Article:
The easiest way to reinforce understanding of the concepts discussed thus far is by means of a concrete example using specific vibro-meter devices and a specific transmission cable. The concepts can then be applied in analogous fashion to other field devices (whether used for speed measurements or other measurements), other safety devices (whether galvanic isolators or passive Zener barriers), and other cable manufacturers.
For this example, we will consider the maximum cable length permitted in an ATEX Zone 0/1 hazardous area using an intrinsically safe circuit. The details used for this example are summarized in Table 4.
Referring to the five equations provided earlier, we can see that equations 3, 4, and 5 are independent of cable length and are satisfied. Equations 1 and 2 will depend on cable length for the total amount of capacitance and inductance, respectively. The equations then become as follows:
1) Ca ≥ Ci + Ccable ➔ Ca - Ci = Ccable ➔ 95 nF – 4.4 nF = 90.6 nF = Ccable
Ccable = DC (distributed capacitance) x CLmax (max cable length)
CLmax = Ccable / DC = (90.6 nF) x (1000 pF/nF) / (100 pF/m) = 906 meters
2) La ≥ Li + Lcable ➔ La - Li = Lcable ➔ 5 mH – 9.92 μH = 4.99 mH = Lcable
Lcable = DL (distributed inductance) x CL (cable length)
CL = Lcable / DL = (4.99 mH) x (1000 μH / mH) / (0.9 μH/m) = 5544 meters
As this example shows, the inductance is not the limiting factor on cable length for hazardous area concerns. Instead, it is the capacitance. Here, we can connect no more than 906 meters of K310 transmission cable if we are to remain within the allowable maximum capacitance supported by the GSI 127 for ATEX approvals. In contrast, more than 5.5 km of cable could be run before the maximum allowable inductance was exceeded.
Let’s assume, however, that our application requires us to run a full 1 km of cable. There are several options available:
Figure 5: The GSI 127 can be located between the IQS900 and the monitor module. This would be one way to observe the 906 m maximum length limitation for cable capacitance in the Zone 0/1 hazardous area if the monitor module is located 1 km from the sensor.
In this article, we have explained how the maximum length of transmission cable is constrained by two factors: frequency response and stored energy. Stored energy is only of importance in hazardous area installations using intrinsic safety. This energy can be stored in the form of capacitance or inductance, and both should be examined as part of the assessment process. We also showed that when extremely long wiring runs are required, a cable with lower capacitance per unit length can be selected, or the safety device (in this case, the GSI 127) could be placed at some intermediate location that is within the maximum length of I.S. cable and then running non-I.S. cable the remaining distance to the monitoring module. The cable itself (in this case, vibro-meter K310) is the same, but on one end of the GSI 127 it is intrinsically safe and within the total capacitance constraints, while on the other end of the GSI 127 we are no longer constrained by capacitance and can continue our cable run to the required 1km length – or even longer lengths as long as the additional length can preserve the required frequency response needed by the application.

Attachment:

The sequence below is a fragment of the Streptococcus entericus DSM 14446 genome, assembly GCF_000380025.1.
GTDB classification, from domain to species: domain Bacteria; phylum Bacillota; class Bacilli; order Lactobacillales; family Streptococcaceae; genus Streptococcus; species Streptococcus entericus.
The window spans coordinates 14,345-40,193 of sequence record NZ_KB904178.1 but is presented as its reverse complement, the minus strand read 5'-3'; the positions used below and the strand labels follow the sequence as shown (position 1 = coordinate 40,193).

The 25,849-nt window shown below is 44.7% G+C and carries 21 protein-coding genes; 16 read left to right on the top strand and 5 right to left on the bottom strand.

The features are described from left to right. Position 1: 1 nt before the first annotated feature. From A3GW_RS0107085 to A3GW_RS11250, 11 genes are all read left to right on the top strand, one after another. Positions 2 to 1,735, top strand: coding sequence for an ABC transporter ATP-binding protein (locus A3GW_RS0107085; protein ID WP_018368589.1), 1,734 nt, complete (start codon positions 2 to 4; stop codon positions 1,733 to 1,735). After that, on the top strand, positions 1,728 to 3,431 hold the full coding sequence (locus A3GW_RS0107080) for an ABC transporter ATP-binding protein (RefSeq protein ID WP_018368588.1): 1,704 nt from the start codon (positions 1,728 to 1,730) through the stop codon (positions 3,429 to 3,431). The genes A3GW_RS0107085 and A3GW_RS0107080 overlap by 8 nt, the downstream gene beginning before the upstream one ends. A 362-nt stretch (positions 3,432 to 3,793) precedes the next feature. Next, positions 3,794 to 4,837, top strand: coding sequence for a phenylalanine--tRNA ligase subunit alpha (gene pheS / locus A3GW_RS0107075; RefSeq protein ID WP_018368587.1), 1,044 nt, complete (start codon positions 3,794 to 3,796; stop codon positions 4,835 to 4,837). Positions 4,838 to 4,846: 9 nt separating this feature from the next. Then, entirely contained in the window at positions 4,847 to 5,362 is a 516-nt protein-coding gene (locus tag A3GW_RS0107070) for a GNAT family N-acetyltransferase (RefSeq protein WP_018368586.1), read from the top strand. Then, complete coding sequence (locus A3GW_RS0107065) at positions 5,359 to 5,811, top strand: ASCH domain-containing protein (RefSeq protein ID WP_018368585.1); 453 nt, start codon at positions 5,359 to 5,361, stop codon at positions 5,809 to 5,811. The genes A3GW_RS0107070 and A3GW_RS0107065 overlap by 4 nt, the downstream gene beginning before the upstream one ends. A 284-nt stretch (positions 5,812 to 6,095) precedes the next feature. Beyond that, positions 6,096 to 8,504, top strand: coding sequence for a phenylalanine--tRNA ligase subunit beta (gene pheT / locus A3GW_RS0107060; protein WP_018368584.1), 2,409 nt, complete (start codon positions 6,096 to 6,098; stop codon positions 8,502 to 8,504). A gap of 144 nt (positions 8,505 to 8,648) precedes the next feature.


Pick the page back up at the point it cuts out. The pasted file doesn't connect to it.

We also discovered that although the topics addressed in this article are pertinent to all sensor types, the signal degradation caused by long lengths of field wiring can often be better tolerated in speed/phase signals than in other signal types due to sophisticated auto-triggering algorithms embedded in vibro-meter monitoring systems.
Lastly, we directed the reader to a newly revised Application Note3“Considerations regarding the influence of cable length on frequency attenuation in vibro-meter sensor measuring chains” vibro-meter application note (document 660-040-001-201A / 04.15.2022 that is highly recommended for those that want to explore the topic of frequency response and field wiring length in greater depth. It contains equations and example calculations to help reinforce the concepts involved. It discusses the aforementioned auto-triggering algorithms for speed signals. And, it explores in much greater depth the option for a current-mode output rather than voltage-mode output on speed and vibration signals. This capability is unique to vibro-meter and provides numerous advantages, including support for longer cable lengths than with a voltage-mode output.